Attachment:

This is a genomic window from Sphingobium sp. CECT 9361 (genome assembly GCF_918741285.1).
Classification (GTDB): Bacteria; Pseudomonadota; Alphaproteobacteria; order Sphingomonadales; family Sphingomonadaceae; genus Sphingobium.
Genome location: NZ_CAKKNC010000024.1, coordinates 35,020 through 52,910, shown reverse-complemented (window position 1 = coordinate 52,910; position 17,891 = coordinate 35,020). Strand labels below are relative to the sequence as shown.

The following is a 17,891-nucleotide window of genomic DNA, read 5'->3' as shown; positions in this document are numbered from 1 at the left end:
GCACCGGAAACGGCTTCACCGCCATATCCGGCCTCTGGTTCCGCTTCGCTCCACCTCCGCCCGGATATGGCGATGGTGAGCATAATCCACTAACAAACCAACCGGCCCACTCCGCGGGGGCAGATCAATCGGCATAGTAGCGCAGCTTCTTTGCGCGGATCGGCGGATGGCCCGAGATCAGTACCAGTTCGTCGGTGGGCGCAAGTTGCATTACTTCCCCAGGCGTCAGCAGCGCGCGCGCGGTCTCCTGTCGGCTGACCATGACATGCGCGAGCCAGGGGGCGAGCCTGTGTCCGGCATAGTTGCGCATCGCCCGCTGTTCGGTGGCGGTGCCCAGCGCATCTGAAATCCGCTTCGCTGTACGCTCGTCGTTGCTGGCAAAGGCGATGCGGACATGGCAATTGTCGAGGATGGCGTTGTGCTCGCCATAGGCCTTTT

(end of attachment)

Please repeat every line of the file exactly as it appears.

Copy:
This is a genomic window from Sphingobium sp. CECT 9361 (genome assembly GCF_918741285.1).
Classification (GTDB): Bacteria; Pseudomonadota; Alphaproteobacteria; order Sphingomonadales; family Sphingomonadaceae; genus Sphingobium.
Genome location: NZ_CAKKNC010000024.1, coordinates 35,020 through 52,910, shown reverse-complemented (window position 1 = coordinate 52,910; position 17,891 = coordinate 35,020). Strand labels below are relative to the sequence as shown.

The following is a 17,891-nucleotide window of genomic DNA, read 5'->3' as shown; positions in this document are numbered from 1 at the left end:
GCACCGGAAACGGCTTCACCGCCATATCCGGCCTCTGGTTCCGCTTCGCTCCACCTCCGCCCGGATATGGCGATGGTGAGCATAATCCACTAACAAACCAACCGGCCCACTCCGCGGGGGCAGATCAATCGGCATAGTAGCGCAGCTTCTTTGCGCGGATCGGCGGATGGCCCGAGATCAGTACCAGTTCGTCGGTGGGCGCAAGTTGCATTACTTCCCCAGGCGTCAGCAGCGCGCGCGCGGTCTCCTGTCGGCTGACCATGACATGCGCGAGCCAGGGGGCGAGCCTGTGTCCGGCATAGTTGCGCATCGCCCGCTGTTCGGTGGCGGTGCCCAGCGCATCTGAAATCCGCTTCGCTGTACGCTCGTCGTTGCTGGCAAAGGCGATGCGGACATGGCAATTGTCGAGGATGGCGTTGTGCTCGCCATAGGCCTTTT